The compositional effects of ternary Zr-Cu-X (X: Al, Fe) amorphous filler alloys on galvanic corrosion susceptibility in high-temperature pressurized water were investigated for Zircaloy-4 brazed joints. Through an Al-induced microgalvanic reaction that deteriorated the overall nobility of the joint, application of the Zr-Cu-Al filler alloy caused galvanic coupling to develop readily between the Al-bearing joint and the Al-free base metal, finally leading to massive localized corrosion of the joint. Contrastingly, joints prepared with a Zr-Cu-Fe filler alloy showed excellent corrosion resistance comparable to that of the Zircaloy-4 base metal, since the Cu and Fe elements forming fine intermetallic particles with Zr did not influence the electrochemical stability of the resultant joints. The present results demonstrate that Fe is a more suitable alloying element than Al for brazing filler alloys subjected to high-temperature corrosive environments. - Highlights: •Corrosion of Zircaloy-4 joints brazed with Zr-Cu-X filler alloys was investigated. •Alloyed Al deteriorated the overall nobility of joints by microgalvanic reaction. •Compositional gradient of Al in joints was the driving force for galvanic corrosion. •Cu and Fe did not influence the electrochemical stability of joints. •Zr-Cu-Fe filler alloy yielded excellent high-temperature corrosion resistance.

  5. Hyperfine interactions and some thermomagnetic properties of amorphous FeZr(CrNbBCu alloys

    Directory of Open Access Journals (Sweden)

    Łukiewska Agnieszka

    2017-06-01

    Full Text Available In this research, we studied the magnetic phase transition by Mössbauer spectroscopy and using vibrating sample magnetometer for amorphous Fe86-xZr7CrxNb2Cu1B4 (x = 0 or 6 alloys in the as-quenched state and after accumulative annealing in the temperature range 600-750 K. The Mössbauer investigations were carried out at room and nitrogen temperatures. The Mössbauer spectra of the investigated alloys at room temperature are characteristic of amorphous paramagnets and have a form of asymmetric doublets. However, at nitrogen temperature, the alloys behave like ferromagnetic amorphous materials. The two components are distinguished in the spectrum recorded at both room and nitrogen temperatures. The low field component in the distribution of hyperfine field induction shifts towards higher field with the annealing temperature. It is assumed that during annealing at higher temperature, due to diffusion processes, the grains of α-Fe are created in the area corresponding to this component. Both investigated alloys show the invar effect and the decrease of hyperfine field induction after annealing at 600 K for 10 min is observed. It is accompanied by the lowering of Curie temperature.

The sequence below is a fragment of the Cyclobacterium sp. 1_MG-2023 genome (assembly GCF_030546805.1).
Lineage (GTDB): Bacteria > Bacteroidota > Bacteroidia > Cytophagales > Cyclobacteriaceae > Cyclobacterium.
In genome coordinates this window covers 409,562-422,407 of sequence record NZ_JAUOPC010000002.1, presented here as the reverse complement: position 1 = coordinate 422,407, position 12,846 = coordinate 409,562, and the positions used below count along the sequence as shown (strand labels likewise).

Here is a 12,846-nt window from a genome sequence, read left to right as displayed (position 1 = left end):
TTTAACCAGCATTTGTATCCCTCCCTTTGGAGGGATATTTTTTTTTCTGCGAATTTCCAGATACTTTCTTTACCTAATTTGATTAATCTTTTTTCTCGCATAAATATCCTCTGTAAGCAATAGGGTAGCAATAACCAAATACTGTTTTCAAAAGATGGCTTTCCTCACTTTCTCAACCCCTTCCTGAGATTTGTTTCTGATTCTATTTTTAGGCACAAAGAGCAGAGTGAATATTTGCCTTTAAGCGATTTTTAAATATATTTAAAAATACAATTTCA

6. Amorphous CuZr alloy investigated by anomalous X-ray scattering

    International Nuclear Information System (INIS)

    Bionducci, M.; Buffa, F.; Licheri, G.; Navarra, G.

    1993-01-01

    Cu Zr amorphous powder was prepared by a mechano-chemical reaction in order to state a comparison with corresponding samples prepared by different amorphization processes. The structure of the alloyed powder is studied by anomalous X-ray scattering method. Starting from a suitable set of total and differential structure factors and using a regularization algorithm, a set of partial structure factors is obtained, which compares well with those previously obtained for a sample prepared by rapid solidification of the melt. (authors) 1 fig., 1 tab., 14 refs

  7. Corrosion resistance of amorphous and crystalline Pd40Ni40P20 alloys in aqueous solutions